The Boards of the American Anthropological Association and the Society for Applied Anthropology have selected Daniel Jordan Smith, an associate professor at Brown University, to receive the Margaret Mead Award for 2008. Smith was selected for his book, A Culture of Corruption. Everyday Deception and Popular Discontent in Nigeria.
The Margaret Mead Award is sponsored jointly by the two associations and presented annually. The Award is presented to a young scholar for a particular accomplishment which employs anthropological data and principles in ways that make them meaningful and accessible to a broadly concerned public.
The Award honors the memory of Margaret Mead who in her lifetime was the most widely-known woman in the world and arguably the most recognized anthropologist. Mead had a unique talent for bringing anthropology into the life of public attention. The Award was initiated in 1973 by the Society and with Mead's approval. It has been presented jointly with the American Anthropological Association since 1983.
In the spirit of the Mead Award, A Culture of Corruption. Everyday Deception and Popular Discontent in Nigeria is a fascinating, timely, and compelling ethnography about how fraud and scams are a critical source of income in Nigeria as well as a part of the country’s domestic cultural landscape. Based on extensive field experience, Smith documents and analyzes how various types of corruption permeate Nigerian society, how Nigerians live with andcreatively manipulate corruption, and the dilemmas Nigerians face daily to survive in a society riddled by corruption and their ambivalences about the situation. The theoretically sophisticated book, with its clear articulation of the author’s engagement in the research situation, tackles head on the issues and feelings about corruption so that it becomes understandable from the Nigerian point of view as a topic used to vent frustrations with dysfunctional bureaucracies, an embedded moral economy, as an example of the tension between individual entrepreneurialism and power, an extension of kinship, and as cultural production. This book will also help dispel essentializing assumptions that corruption causes poverty in developing African economies and bring new understandings of how individuals think about, live with, fight, manipulate, and criticize corruption. Smith’s bold and courageous study of corruption at the micro and macro levels shows the messiness of daily life and opens discussion about an area that anthropologists want to keep at arm’s length. In the tradition of Mead, Smith’s work will speak to a large audience, in part because it is well written, understandable, and often witty, but also because everyone with a computer has received an email proposing the need for an urgent business relationship from a Nigerian and wonder why these attempts at fraud so often originate in Nigeria. A Culture of Corruption speaks to a broad readership, including policymakers and the international media, who will see commonalities with corruption in other cultures around the world, especially those based on systems of patronage.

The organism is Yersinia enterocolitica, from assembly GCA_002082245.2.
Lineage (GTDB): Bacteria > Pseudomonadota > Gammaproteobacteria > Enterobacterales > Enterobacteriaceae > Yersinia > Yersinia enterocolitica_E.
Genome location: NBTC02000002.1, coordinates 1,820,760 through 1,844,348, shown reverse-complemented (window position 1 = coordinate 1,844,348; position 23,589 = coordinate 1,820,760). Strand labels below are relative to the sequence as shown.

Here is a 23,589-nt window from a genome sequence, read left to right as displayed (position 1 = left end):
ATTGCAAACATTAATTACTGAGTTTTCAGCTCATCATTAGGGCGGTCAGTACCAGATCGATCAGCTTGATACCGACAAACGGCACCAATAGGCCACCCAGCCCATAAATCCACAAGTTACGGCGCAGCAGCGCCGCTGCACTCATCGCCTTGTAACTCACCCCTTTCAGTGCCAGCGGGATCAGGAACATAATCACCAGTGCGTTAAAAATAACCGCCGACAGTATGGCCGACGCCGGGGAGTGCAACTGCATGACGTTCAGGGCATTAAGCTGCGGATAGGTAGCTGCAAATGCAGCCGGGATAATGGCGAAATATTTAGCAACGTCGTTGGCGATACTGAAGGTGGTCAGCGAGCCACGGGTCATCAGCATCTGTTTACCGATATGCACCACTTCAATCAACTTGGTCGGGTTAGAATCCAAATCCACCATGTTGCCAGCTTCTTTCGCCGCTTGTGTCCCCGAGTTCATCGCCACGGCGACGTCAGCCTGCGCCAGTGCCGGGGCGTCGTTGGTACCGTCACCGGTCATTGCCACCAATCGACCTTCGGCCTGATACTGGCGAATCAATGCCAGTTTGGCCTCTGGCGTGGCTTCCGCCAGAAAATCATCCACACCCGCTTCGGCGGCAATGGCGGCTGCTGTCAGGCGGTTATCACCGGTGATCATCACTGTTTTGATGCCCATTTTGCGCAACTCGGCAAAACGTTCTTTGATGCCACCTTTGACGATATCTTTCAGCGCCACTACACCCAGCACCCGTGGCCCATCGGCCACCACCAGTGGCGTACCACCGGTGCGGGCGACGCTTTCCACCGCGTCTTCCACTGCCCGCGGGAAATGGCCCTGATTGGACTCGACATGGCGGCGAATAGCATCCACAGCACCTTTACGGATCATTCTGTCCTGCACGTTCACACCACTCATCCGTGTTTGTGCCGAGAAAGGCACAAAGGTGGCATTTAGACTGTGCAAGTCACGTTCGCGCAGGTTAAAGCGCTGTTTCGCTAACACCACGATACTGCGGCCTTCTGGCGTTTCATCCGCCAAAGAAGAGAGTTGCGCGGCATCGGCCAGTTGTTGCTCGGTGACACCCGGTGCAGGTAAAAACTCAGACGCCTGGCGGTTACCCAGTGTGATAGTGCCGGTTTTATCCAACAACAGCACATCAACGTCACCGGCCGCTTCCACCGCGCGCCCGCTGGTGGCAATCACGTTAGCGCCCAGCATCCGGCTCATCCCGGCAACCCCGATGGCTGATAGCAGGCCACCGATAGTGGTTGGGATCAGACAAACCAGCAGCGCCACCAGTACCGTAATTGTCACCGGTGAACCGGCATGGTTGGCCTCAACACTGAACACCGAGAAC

Dr. Smith has worked in Nigeria since the late 1980s as a public health adviser with an NGO and as a research anthropologist. He has shown a solid commitment to service and public engagement in issues ranging from demography, disease (HIV/AIDS), international health, fertility, and violence to social organization, migration, ethnicity, social status, gender, religion, and human behavior and their articulation in culture.
The Award will be formally presented at the 69th Annual Meeting of the Society for Applied Anthropology in Santa Fe, New Mexico.